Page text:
San Mateo schools gain in state tests 

San Mateo County schools boosted scores on the California Academic Performance Index in 2006, with 114 schools gaining over 2005 scores and nearly half earning a score of 800 or more, the benchmark set by state leaders.

California schools have been required since 1999 to annually increase students’ scores on a number of standardized tests, including the California Standards Test and the California High School Exit Exam. That progress is measured through the API, and each school must show annual gains to avoid penalties and sanctions such as curriculum and staff overhaul, allowing students to transfer and, ultimately after six consecutive years of failing to hit benchmarks, state takeover of the school.

One of the biggest gainers between 2005 and 2006 was College Park Elementary School, formerly Turnbull Learning Academy, in the San Mateo-Foster City School District. After four years of state penalties, the school overhauled its name, staff and curriculum — and boosted its API by 76 points, to 673, in 2006.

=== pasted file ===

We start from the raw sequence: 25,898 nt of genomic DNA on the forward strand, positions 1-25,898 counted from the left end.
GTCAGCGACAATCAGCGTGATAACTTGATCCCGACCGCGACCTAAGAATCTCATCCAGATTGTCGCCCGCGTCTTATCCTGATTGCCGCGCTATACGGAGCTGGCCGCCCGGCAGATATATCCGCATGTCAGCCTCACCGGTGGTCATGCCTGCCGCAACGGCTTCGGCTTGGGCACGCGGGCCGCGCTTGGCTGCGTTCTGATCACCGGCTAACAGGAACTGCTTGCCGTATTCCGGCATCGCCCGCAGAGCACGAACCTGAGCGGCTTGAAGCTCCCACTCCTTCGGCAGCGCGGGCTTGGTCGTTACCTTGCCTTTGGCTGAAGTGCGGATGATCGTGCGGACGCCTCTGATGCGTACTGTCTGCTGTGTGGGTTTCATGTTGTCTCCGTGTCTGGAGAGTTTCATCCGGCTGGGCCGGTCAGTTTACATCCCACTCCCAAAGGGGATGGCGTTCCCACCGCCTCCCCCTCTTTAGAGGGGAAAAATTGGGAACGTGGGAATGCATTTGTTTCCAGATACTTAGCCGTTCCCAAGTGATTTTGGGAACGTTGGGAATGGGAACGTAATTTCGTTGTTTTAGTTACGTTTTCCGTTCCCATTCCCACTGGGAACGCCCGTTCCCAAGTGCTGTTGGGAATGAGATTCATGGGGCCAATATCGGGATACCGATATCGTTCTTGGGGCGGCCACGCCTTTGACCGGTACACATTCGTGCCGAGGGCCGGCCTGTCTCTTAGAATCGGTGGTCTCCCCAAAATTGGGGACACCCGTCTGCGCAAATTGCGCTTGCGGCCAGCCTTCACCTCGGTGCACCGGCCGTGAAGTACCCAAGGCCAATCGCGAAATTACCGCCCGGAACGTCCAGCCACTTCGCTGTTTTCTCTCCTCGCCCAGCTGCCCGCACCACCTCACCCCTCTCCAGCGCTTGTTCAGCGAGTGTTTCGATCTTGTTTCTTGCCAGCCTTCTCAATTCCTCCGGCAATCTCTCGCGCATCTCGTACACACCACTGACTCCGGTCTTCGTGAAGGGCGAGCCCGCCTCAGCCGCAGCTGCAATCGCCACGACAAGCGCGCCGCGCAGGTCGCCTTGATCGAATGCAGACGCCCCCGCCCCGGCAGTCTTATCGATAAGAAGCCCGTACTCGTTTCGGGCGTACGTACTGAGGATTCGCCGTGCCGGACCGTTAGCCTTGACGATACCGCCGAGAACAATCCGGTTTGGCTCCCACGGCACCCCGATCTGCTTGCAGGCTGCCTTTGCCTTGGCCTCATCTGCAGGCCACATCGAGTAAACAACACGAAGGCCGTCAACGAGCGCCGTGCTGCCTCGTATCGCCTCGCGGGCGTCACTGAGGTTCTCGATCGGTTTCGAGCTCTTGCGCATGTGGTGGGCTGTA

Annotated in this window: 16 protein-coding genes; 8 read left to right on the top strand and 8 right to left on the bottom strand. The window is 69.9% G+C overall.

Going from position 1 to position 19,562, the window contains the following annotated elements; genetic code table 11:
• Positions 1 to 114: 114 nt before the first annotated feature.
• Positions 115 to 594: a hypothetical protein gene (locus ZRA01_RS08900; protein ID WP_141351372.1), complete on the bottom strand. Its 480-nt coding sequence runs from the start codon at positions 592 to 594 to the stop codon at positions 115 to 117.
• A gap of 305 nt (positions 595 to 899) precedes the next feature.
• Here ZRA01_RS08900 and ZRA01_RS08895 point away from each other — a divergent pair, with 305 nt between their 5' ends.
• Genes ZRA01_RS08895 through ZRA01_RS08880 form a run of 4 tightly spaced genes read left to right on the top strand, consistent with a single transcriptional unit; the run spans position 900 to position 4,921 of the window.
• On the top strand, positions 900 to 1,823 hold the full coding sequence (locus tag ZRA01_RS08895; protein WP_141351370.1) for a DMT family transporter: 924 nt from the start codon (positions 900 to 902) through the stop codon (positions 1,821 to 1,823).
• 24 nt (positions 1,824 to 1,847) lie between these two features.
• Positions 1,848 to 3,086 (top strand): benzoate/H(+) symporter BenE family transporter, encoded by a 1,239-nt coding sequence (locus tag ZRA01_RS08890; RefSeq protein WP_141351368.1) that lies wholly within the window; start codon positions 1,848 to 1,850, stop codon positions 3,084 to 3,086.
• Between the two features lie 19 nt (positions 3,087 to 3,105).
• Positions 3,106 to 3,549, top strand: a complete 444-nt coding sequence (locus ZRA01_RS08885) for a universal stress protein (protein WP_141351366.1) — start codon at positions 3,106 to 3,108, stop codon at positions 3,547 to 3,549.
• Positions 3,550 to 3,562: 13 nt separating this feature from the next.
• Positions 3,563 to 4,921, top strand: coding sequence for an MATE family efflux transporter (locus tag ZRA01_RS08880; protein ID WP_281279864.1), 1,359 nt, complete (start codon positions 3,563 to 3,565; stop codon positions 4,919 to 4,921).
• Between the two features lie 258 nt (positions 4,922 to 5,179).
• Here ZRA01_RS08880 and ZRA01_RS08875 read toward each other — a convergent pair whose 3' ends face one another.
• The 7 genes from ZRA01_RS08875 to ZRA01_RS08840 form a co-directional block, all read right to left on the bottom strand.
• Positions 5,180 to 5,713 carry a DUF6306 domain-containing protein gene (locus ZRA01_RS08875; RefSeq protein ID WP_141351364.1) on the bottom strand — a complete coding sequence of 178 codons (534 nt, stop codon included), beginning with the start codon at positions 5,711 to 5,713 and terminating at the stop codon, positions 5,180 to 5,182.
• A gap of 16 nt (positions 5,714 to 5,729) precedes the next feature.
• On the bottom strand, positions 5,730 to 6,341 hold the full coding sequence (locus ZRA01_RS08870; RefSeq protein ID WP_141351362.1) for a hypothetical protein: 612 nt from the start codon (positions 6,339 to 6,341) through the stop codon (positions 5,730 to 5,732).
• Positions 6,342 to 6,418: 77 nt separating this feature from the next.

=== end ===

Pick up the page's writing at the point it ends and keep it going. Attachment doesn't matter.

"We got a $6 million federal magnet grant [that paid for] a program that builds the talents and gifts of all students at the school and has captured the children’s imagination," according to Joan Rosas, assistant superintendent in the San Mateo-Foster City School District. The grant paid for interactive, project-based programs at College Park and Sunnybrae, which saw a 57-point increase in API scores from 2005 to 2006.

North Star Academy, in the Redwood City School District, increased its API 12 points to 985 — just shy of the 1,000-point maximum. North Star is among the 25 top-performing schools in California, according to PeterBurchyns, special advisor to Superintendent Jean Holbrook in the San Mateo County Office of Education.

While North Star is a special case because it is specifically designed for academic achievers, Redwood City’s McKinley Institute of Technology, Taft Elementary and Adelante Spanish Immersion school have all made gains of more than 45 points, according to district Superintendent Jan Christensen.

"At Adelante, they were using storyboards, and we felt like that really helped — and have now incorporated that into the district-wide instruction for all schools," Christensen said.
While many schools made progress, 35 in the county saw lower API scores in 2006 than 2005, a decline all districts are working to remedy. Most officials chalked up the declines to a lack of focus on standards.

Oceana High School, in the Jefferson High School District, slid 34 points despite gains in prior years.

"It’s an issue with how the student body and staff happened to approach the test last time," said Jefferson Superintendent Michael Crilly. "They know they need to refocus, and that’s what they’ve done."

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